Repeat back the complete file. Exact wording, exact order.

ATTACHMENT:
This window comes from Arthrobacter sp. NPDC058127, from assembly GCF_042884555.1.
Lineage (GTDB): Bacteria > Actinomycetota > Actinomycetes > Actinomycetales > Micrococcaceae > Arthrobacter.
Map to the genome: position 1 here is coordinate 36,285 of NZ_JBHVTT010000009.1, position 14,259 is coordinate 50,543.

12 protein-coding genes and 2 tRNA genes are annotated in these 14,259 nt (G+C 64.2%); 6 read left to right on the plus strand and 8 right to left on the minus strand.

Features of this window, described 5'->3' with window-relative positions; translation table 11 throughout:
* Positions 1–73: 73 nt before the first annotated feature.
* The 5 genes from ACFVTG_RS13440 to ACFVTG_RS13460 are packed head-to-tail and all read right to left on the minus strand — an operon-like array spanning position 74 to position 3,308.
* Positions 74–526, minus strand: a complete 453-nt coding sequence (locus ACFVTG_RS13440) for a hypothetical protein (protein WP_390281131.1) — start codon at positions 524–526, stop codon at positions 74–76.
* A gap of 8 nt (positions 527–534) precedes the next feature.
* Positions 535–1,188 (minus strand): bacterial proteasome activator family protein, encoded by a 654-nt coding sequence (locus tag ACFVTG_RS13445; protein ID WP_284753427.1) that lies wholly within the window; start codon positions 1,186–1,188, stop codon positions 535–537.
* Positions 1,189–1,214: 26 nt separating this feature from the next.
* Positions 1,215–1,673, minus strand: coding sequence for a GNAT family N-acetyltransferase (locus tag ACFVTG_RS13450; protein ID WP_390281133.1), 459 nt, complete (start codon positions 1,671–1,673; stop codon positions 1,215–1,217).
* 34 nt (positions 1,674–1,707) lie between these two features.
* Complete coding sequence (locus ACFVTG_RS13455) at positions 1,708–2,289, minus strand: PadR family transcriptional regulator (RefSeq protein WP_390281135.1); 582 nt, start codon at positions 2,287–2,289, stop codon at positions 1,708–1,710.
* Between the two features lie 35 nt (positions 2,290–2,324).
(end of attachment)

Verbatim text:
This window comes from Arthrobacter sp. NPDC058127, from assembly GCF_042884555.1.
Lineage (GTDB): Bacteria > Actinomycetota > Actinomycetes > Actinomycetales > Micrococcaceae > Arthrobacter.
Map to the genome: position 1 here is coordinate 36,285 of NZ_JBHVTT010000009.1, position 14,259 is coordinate 50,543.

12 protein-coding genes and 2 tRNA genes are annotated in these 14,259 nt (G+C 64.2%); 6 read left to right on the plus strand and 8 right to left on the minus strand.

Features of this window, described 5'->3' with window-relative positions; translation table 11 throughout:
* Positions 1–73: 73 nt before the first annotated feature.
* The 5 genes from ACFVTG_RS13440 to ACFVTG_RS13460 are packed head-to-tail and all read right to left on the minus strand — an operon-like array spanning position 74 to position 3,308.
* Positions 74–526, minus strand: a complete 453-nt coding sequence (locus ACFVTG_RS13440) for a hypothetical protein (protein WP_390281131.1) — start codon at positions 524–526, stop codon at positions 74–76.
* A gap of 8 nt (positions 527–534) precedes the next feature.
* Positions 535–1,188 (minus strand): bacterial proteasome activator family protein, encoded by a 654-nt coding sequence (locus tag ACFVTG_RS13445; protein ID WP_284753427.1) that lies wholly within the window; start codon positions 1,186–1,188, stop codon positions 535–537.
* Positions 1,189–1,214: 26 nt separating this feature from the next.
* Positions 1,215–1,673, minus strand: coding sequence for a GNAT family N-acetyltransferase (locus tag ACFVTG_RS13450; protein ID WP_390281133.1), 459 nt, complete (start codon positions 1,671–1,673; stop codon positions 1,215–1,217).
* 34 nt (positions 1,674–1,707) lie between these two features.
* Complete coding sequence (locus ACFVTG_RS13455) at positions 1,708–2,289, minus strand: PadR family transcriptional regulator (RefSeq protein WP_390281135.1); 582 nt, start codon at positions 2,287–2,289, stop codon at positions 1,708–1,710.
* Between the two features lie 35 nt (positions 2,290–2,324).